The Resolution Foundation has called on the government to make far-reaching changes to Universal Credit (UC) to address its current flaws.
The report states that the new Parliament provides a "perfect opportunity to reflect" on the design of the flagship project. "Failure to revisit and revise policies now... would represent a missed window of opportunity that may not present itself again once the system becomes fully bedded in," it says. The report recommends:
- adding a new "work allowance" to allow second earners to keep more of their benefits, increasing disposable income in this case to £7,000 a year;
- bigger "work allowances" for single parents who rent their homes;
- paying 95% of the childcare costs of working parents with children under three; and
- that greater efforts be made to ensure the system ismore user-friendly and less bureaucratic.
Responding to the report, Stephen, who is currently Labour’s Acting Shadow Secretary of State for Work and Pensions said: “Labour backs Universal Credit because we want to ensure work always pays within in a simpler and more efficient benefit system. But the Resolution Foundation’s report makes clear the government is in real danger of missing those aims.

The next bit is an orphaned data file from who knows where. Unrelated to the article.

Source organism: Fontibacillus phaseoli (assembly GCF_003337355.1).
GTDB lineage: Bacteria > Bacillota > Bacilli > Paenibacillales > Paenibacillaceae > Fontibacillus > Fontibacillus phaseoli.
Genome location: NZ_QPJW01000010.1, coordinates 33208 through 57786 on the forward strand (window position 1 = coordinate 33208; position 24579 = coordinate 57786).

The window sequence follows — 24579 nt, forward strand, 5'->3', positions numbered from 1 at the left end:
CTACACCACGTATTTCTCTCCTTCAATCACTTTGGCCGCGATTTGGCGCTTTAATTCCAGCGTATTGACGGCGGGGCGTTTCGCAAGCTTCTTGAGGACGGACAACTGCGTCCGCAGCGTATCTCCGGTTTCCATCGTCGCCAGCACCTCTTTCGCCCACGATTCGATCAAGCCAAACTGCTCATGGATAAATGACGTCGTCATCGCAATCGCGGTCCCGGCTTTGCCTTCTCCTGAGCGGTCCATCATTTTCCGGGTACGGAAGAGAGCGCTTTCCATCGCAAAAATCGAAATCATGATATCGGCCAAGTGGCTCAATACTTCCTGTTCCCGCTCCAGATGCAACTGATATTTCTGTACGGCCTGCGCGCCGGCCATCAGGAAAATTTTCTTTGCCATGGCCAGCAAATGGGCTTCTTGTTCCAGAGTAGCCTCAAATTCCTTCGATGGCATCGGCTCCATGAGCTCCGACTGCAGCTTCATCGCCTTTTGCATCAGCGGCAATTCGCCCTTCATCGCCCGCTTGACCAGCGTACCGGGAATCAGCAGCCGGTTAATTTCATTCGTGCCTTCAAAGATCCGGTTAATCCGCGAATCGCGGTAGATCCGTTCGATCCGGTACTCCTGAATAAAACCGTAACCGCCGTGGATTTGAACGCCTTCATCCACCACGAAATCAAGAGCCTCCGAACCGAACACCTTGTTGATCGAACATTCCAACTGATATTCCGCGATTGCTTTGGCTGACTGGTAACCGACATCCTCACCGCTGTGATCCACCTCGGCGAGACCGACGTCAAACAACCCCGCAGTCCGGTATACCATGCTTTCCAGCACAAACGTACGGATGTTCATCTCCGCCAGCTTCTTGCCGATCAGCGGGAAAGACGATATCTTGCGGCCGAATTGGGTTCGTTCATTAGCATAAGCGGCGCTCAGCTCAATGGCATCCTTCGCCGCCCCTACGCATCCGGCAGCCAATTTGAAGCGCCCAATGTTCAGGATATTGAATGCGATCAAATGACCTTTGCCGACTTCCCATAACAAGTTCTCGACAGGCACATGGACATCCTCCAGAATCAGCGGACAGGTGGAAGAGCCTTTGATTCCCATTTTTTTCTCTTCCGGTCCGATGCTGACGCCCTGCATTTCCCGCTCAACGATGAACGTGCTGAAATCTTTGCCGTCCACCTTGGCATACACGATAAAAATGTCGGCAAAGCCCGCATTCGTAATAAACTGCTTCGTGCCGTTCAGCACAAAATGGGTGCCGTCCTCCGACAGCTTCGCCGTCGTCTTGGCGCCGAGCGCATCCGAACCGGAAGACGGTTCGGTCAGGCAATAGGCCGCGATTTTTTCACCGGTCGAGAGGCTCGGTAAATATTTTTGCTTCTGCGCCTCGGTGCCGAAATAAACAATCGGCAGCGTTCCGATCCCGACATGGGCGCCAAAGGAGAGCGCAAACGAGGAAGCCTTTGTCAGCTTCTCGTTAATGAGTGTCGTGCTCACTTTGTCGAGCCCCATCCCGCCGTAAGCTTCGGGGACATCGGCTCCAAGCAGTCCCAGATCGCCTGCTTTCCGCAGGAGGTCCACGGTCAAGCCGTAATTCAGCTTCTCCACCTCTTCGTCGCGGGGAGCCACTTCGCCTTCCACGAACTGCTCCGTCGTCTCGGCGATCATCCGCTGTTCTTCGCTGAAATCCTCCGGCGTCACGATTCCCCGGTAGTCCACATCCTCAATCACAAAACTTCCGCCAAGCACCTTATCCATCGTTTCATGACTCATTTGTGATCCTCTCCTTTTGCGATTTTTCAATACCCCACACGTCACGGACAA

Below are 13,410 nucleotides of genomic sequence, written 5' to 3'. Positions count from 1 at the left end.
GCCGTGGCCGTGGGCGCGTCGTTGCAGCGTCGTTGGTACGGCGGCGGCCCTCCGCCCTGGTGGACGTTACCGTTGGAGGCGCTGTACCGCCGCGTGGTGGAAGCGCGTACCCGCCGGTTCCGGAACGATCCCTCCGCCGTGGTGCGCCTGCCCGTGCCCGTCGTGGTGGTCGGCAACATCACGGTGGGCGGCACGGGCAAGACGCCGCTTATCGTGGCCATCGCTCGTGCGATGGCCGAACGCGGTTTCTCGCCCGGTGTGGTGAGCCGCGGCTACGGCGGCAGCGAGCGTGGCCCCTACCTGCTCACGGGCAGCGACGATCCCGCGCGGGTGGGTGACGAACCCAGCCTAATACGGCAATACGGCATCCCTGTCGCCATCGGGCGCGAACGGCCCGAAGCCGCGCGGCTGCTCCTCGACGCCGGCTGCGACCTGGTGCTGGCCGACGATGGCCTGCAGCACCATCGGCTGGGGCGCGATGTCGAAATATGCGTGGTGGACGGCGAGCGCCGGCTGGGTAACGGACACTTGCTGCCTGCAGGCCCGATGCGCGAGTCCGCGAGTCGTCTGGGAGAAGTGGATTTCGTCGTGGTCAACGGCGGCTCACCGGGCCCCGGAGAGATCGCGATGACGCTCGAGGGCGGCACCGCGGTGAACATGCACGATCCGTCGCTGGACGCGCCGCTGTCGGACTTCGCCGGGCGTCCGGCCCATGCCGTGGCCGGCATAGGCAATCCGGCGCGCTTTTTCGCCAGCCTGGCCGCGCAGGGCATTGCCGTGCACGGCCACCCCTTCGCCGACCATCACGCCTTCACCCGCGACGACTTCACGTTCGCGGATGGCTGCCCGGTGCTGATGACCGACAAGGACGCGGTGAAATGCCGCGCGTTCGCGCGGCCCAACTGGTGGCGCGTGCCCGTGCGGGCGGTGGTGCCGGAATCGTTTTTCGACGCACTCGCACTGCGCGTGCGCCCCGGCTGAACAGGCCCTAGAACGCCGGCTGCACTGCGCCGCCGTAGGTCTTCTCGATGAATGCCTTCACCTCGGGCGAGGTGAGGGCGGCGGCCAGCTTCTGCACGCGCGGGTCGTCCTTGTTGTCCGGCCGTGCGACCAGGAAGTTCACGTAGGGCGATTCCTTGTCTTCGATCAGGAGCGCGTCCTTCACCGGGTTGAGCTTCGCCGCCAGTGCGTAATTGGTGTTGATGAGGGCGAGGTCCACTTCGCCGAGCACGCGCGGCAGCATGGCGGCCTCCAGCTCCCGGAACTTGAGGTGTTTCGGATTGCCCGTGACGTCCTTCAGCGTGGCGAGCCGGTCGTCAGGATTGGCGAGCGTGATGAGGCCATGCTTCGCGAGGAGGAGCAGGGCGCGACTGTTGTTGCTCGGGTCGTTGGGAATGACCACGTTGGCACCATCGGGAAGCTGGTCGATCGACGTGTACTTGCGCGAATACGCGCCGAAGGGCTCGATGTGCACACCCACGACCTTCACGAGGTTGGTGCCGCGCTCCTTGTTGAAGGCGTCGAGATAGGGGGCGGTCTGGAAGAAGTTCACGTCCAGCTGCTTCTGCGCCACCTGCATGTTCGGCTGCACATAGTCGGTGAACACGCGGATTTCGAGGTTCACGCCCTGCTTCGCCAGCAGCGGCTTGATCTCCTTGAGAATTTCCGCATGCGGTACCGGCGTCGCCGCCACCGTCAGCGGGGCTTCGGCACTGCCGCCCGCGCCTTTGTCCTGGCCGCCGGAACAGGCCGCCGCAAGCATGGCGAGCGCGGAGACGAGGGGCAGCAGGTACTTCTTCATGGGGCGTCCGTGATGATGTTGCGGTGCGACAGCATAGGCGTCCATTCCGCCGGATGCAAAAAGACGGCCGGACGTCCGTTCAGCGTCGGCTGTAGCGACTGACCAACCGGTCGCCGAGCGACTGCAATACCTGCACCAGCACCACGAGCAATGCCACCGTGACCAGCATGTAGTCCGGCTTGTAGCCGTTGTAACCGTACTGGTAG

“Four years after its launch, the government still hasn’t worked out how basic features of Universal Credit will work, from which families will get free school meals to who will receive cold weather payments.
“It's time for the government to resolve the many unanswered questions within Universal Credit. Ministers should start by asking the National Audit Office to publish a quarterly report on Universal Credit to lift the veil of secrecy over value for money and management of this £12.8 billion programme.”